- The 1957 Soviet cartoon "The Snow Queen" is introduced by the Sandman.
- The 1958 Sandmännchen, a German children's bedtime television program of puppets in stop motion animation.
- Popular music, including "Mr. Sandman" popularized by the Chordettes, "The Japanese Sandman" (1920) by Raymond B. Egan and Richard A. Whiting, "Sandman" by America (band), "In Dreams" by Roy Orbison, "Enter Sandman" by Metallica, in "Mad Man Moon" by Genesis and "Mr. Sandman" from the album Tical by Method Man.
- The Sandman appears in The Smurfs episode "Darkness Monster" voiced by Frank Welker. When Papa Smurf and the Smurflings travel to the Land of Nod in order to obtain some sand in order to make Brainy Smurf's new glasses (after he lost them to the Darkness Monster when gathering chocolate from its cave with Clumsy Smurf), they end up meeting a grouchy Sandman after the previous one retired. After managing to convince the Sandman to help them, Sandman demands chocolate from the Darkness Monster's cave in exchange for giving the Smurfs the sand. Once this trade is done, Papa Smurf obtains the sand necessary to forge Brainy Smurf's new glasses.
- In The Real Ghostbusters episode "Mr. Sandman Dream me a Dream," a rogue sandman is the villain of the episode.
- The Charmed episode "Sand Francisco Dreamin'" includes an appearance by the Sandman.
- The Sandman appears in The Fairly OddParents episode "Beddy Bye" voiced by Jackie Mason. The Sandman is a mattress retail magnate and is referred to as Harvey Sandman and the Mattress King.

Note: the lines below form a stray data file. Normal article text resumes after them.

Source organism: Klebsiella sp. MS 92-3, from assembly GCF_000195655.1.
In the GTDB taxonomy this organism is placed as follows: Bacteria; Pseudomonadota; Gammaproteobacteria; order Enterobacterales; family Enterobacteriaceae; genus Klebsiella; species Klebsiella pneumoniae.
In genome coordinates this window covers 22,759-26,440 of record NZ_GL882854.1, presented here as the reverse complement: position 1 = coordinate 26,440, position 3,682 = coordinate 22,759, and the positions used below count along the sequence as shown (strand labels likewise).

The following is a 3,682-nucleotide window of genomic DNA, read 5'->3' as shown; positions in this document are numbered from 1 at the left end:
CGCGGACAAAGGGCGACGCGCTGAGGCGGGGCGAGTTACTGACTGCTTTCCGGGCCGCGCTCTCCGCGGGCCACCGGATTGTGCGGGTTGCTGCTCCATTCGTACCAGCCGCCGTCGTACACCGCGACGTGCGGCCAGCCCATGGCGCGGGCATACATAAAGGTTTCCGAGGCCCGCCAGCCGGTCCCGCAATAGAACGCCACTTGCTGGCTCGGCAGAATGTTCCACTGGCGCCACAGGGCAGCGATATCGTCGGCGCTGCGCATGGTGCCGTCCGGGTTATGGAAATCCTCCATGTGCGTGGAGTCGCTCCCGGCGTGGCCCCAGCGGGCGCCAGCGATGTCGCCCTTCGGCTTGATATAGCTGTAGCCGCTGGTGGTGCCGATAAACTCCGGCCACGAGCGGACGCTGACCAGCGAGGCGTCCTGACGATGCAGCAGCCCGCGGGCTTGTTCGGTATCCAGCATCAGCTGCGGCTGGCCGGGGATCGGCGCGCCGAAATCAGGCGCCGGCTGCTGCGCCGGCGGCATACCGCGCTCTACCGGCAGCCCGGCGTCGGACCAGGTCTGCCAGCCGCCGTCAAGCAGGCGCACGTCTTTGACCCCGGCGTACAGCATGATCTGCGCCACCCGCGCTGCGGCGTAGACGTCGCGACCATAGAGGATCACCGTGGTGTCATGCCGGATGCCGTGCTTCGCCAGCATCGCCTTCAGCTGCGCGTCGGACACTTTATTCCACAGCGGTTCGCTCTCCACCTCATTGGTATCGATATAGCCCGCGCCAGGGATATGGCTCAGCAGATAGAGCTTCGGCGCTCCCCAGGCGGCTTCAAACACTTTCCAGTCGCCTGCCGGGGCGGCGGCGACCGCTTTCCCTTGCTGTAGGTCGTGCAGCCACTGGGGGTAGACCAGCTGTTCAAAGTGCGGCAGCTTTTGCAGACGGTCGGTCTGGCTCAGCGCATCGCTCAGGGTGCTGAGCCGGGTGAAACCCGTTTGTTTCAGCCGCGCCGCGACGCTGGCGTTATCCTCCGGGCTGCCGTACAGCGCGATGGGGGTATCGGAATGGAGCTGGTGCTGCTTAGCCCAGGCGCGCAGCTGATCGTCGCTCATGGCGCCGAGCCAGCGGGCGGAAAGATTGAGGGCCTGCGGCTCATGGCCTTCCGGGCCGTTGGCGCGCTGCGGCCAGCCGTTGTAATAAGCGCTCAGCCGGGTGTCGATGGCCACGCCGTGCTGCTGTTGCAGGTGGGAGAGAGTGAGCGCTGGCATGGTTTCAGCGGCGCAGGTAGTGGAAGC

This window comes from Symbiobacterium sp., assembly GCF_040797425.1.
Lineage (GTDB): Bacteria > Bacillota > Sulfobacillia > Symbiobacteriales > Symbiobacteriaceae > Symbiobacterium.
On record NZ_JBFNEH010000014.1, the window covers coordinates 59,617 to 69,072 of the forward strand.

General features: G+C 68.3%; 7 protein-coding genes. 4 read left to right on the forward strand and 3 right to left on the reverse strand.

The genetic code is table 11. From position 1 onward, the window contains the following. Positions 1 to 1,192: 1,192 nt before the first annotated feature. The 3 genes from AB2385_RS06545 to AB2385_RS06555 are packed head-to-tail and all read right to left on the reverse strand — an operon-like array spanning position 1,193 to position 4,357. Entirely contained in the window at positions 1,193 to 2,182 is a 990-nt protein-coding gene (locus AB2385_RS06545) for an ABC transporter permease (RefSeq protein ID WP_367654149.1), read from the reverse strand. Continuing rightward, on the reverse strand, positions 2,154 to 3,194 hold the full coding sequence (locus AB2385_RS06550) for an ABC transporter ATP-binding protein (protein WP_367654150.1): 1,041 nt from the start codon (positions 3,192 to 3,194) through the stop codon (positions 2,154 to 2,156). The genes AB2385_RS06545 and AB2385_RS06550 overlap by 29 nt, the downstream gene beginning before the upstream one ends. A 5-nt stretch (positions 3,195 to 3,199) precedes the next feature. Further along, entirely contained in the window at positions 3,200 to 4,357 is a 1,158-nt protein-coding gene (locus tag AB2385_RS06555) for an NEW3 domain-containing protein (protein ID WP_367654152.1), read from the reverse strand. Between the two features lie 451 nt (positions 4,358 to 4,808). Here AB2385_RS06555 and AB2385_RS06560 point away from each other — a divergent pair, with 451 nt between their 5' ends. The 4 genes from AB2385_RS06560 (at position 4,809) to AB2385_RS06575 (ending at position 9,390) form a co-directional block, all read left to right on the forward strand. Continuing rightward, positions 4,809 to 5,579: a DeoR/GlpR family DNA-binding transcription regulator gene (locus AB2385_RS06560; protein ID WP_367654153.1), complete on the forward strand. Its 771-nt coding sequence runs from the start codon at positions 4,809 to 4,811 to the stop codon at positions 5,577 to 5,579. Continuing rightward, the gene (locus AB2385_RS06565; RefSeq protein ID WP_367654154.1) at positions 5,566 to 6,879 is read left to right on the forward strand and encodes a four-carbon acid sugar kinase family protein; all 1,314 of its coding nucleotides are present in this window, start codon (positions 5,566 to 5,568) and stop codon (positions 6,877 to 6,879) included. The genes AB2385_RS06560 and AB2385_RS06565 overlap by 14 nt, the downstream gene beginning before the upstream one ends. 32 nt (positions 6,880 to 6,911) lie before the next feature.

- In The Life and Times of Juniper Lee, there is a character called Steven the Sandman (voiced by Daran Norris) who resides in the dream world.
- Sandman appears in The Santa Clause 2 and The Santa Clause 3: The Escape Clause played by Michael Dorn. He is shown as a member of the Council of Legendary Figures (alongside Santa Claus, Easter Bunny, Cupid, Mother Nature, Father Time, Tooth Fairy, and Jack Frost) and tends to fall asleep during meetings.
- The hit video game series Fallout has Mr. Sandman as a perk. The perk allows the player to gain extra experience from killing enemies in their sleep.
- In 2011, Peter Luisi filmed Der Sandmann (2011) [IMDb], the story about Benno, who was given the sandman's power burden, what made him prisoner of love and dreams.
- Sandman appears in Rise of the Guardians. He is one of the Guardians where he doesn't speak, but creates sand figures above his head to communicate with the other Guardians.
- The game Call of Duty: Modern Warfare 3: Sandman is the codename for Metal 0-1.
- A re-imagined version of the sandman called the Jinnamuru Xunte featured in the episode Mr. Sandman of the television series Grimm on March the 22d of 2013. The african Jinnamuru Xunte spews its victim's eyes with red worms that cause blindness and make the victim produce tears from on which the Jinnamuru feeds. The only cure for the worm blindness is a concoction made with one of the Jinnamuru Xunte's eyes.
- The Sandman is referenced in Bill Waterson's "Calvin and Hobbes" when a restless Calvin says, "Someone must have waylaid Mr. Sandman."
- Sandman was the assassin in the 1976 film Logan's Run. Also a celebrated Il2 pilot from 1946 who is said to be a master of sarcasm and wit.
- In John le Carré's trilogy of cold war spy novels The Quest For Karla, the Moscow Centre masterspy Karla was euphemistically nicknamed 'The Sandman' by the Circus, because he put to sleep - i.e. discovered and ultimately had killed - so many of the Circus' spies.
- Andersen, Hans Christian. Fairy Tales of Hans Christian Andersen. Retrieved October 20, 2010.
- Tatar, Maria (2003) . Hard Facts of the Grimms' Fairy Tales. Princeton, NJ: Princeton University Press. ISBN 978-0-691-01487-6.
- Hoffman, E.T.A. (1817). "Der Sandmann". Die Nachtstücke.